my (%countries,%types);
my $sth = $dbh->prepare("select id, fips from country");
while (my $row = $sth->fetchrow_hashref) {
 $countries{lc($row->{fips})} = $row->{id};
my $sth = $dbh->prepare("select id, code from feature");
while (my $row = $sth->fetchrow_hashref) {
 $types{$row->{code}} = $row->{id};
my $count = 0;
foreach my $f (@files) {
 my $zip = Archive::Zip->new;
 print $zip->read( $dir.$f );
 my $code = $f;
 $code =~ s/.zip//; 
 my @members = $zip->members;
 my $txt; 
 foreach (@members) {
 $txt = $zip->extractMember($_);
 while () { 
 my @fields = split("	",$_); 
 my $sql = "INSERT INTO place (name,country,ufi,feature_type,lat,lon)
 values (".$dbh->quote($FULL_NAME).",'$countries{$code}','$UFI',
 if ($count > 5000) {
 $count = 0; 
 close FILE;

How do we read our new dictionary of places? Before we've built in an interface to it, we can write simple queries to it in SQL. The next statement looks for all place names matching "Abu" and returns the place and country:

> SELECT place.name, country.iso from place, country 
WHERE place.name like '%Abu%' 
AND country.id = place.country;

Once we've found the place we're looking fore.g., Abu Dhabiwe can look for geospatial information about it:

> SELECT place.name, place.lat,place.lon,feature.name from place, feature 
WHERE place.name = 'Abu Dhabi' 
AND feature.id = place.feature_type;

We might want a list of all populated places, or all rivers, in a country. This will be especially useful when we have a list of things and want to figure out which ones are cities, such as in trying to extract spatial proper nouns from news items, or extracting spatial references [Hack #45] .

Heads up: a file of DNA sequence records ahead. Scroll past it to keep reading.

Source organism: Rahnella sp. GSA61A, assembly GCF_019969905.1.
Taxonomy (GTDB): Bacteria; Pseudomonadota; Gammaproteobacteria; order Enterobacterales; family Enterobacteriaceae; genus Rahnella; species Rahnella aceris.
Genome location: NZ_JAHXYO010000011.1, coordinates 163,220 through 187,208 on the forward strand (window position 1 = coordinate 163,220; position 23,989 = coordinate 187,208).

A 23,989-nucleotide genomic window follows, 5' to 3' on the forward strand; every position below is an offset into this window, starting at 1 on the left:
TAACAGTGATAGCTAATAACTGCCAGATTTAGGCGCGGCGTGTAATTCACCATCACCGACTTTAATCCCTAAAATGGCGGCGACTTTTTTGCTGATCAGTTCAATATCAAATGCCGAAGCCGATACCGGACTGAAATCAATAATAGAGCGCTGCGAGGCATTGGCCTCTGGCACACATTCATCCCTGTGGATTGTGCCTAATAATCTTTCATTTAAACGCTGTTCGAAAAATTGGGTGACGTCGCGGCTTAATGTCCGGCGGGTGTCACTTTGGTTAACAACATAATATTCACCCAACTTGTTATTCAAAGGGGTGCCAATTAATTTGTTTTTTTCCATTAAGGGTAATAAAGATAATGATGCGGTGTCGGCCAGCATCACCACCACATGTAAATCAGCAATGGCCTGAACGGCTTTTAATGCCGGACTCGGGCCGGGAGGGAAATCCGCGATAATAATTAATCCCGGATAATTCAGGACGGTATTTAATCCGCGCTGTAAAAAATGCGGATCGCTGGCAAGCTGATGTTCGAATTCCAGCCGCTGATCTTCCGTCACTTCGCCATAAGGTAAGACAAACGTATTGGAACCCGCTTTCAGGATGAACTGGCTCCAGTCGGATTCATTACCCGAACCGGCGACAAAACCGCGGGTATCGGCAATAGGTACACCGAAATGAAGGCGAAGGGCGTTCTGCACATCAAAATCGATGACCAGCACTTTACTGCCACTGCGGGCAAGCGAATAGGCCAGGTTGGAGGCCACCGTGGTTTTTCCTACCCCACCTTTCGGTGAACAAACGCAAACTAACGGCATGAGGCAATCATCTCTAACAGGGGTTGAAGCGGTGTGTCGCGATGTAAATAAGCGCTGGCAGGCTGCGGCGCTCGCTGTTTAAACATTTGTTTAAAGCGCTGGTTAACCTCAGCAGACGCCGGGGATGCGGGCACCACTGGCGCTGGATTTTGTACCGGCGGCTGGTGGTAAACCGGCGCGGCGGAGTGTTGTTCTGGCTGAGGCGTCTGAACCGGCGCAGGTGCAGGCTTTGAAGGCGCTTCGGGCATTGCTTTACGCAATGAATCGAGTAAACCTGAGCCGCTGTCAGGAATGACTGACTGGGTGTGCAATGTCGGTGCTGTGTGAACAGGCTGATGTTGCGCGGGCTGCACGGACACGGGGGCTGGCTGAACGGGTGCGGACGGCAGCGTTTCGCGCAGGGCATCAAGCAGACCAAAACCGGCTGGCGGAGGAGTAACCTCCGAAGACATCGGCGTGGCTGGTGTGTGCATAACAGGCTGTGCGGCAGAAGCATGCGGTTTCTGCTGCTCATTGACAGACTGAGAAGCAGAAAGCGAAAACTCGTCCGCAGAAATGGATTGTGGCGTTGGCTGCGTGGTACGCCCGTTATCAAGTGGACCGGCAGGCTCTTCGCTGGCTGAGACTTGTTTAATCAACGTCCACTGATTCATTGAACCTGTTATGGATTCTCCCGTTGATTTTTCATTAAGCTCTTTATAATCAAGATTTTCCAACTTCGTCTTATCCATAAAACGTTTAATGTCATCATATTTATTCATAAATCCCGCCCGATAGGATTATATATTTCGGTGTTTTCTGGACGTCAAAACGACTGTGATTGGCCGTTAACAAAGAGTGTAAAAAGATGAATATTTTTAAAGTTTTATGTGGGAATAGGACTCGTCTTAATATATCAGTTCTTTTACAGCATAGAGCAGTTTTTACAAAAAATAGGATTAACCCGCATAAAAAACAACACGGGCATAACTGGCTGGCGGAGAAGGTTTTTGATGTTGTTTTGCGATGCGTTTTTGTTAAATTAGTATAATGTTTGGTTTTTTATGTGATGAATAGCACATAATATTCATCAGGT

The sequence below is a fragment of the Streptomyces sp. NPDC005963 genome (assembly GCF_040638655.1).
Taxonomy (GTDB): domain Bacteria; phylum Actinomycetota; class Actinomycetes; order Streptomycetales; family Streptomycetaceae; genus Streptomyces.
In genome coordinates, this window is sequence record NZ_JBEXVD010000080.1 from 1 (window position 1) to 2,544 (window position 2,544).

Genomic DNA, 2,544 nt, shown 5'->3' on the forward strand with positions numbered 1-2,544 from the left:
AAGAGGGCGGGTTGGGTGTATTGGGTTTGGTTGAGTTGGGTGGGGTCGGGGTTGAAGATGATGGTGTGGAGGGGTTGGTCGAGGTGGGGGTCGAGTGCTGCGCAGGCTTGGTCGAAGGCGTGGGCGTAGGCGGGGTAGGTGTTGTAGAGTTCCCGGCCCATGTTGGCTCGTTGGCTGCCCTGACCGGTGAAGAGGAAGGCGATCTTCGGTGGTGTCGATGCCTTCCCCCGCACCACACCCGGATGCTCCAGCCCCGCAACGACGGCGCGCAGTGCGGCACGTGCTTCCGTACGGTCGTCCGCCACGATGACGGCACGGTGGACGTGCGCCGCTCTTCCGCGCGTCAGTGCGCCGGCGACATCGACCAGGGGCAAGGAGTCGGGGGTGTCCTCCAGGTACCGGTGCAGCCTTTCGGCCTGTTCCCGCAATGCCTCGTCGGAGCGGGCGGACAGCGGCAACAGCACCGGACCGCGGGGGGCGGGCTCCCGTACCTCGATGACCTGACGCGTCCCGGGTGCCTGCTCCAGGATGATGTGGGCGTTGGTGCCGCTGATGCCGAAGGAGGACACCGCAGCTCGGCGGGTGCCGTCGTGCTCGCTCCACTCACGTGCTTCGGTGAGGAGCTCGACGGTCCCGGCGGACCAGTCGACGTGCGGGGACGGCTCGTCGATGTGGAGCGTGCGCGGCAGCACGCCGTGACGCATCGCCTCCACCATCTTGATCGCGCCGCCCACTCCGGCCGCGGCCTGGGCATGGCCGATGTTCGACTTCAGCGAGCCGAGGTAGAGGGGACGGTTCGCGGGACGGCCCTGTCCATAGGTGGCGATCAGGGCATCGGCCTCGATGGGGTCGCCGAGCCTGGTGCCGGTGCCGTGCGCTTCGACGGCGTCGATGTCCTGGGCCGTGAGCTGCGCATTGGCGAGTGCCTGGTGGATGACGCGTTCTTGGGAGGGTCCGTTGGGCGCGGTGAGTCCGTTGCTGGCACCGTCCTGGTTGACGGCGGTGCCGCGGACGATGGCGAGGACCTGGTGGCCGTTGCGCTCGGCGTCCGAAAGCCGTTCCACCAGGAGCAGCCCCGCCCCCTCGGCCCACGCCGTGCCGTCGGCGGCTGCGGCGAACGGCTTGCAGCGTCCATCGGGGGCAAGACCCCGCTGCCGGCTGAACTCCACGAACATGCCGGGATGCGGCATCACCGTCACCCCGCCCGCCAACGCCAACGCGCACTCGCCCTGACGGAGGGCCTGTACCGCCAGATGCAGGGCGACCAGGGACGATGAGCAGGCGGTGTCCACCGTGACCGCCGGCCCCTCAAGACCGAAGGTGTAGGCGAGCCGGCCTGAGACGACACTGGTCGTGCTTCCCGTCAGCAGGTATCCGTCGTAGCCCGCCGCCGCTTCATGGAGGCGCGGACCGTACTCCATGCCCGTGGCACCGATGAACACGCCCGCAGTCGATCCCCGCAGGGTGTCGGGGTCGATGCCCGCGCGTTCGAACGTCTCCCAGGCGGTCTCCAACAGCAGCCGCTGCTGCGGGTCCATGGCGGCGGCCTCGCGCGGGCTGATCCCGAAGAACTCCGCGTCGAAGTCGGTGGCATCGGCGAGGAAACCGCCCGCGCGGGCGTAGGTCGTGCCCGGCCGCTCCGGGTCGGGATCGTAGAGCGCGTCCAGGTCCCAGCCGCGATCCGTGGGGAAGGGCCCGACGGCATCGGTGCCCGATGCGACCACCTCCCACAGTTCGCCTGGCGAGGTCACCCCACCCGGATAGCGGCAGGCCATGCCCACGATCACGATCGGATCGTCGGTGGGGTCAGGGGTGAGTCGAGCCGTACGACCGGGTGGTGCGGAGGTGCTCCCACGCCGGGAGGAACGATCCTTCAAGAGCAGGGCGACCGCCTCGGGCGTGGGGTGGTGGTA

7.8.4. Hacking the Hack

If you have access to a PostGIS database, you can make the gazetteer more interesting by storing the latitude and longitude as POINT geometry types, rather than just character strings. With polygons representing country borders or political administrative areas, you can make much more sophisticated spatial queries; distance between points and "is this place in this area" are just the start. A further hack that pursues these ideas can be found online at http://mappinghacks.com/projects/gutenmap/, where the GNS is used as the basis for a (rough) interactive map of the Peloponnesian War. See [Hack #87], which covers PostGIS geometry functions in much more detail.

Mapping Your Life

Mapping Your Neighborhood

Mapping Your World

Mapping (on) the Web

Mapping with Gadgets

Mapping on Your Desktop

Names and Places

Building the Geospatial Web

Mapping with Other People

Mapping Hacks
Mapping Hacks: Tips & Tools for Electronic Cartography
ISBN: 0596007035
EAN: 2147483647
Year: 2004
Pages: 172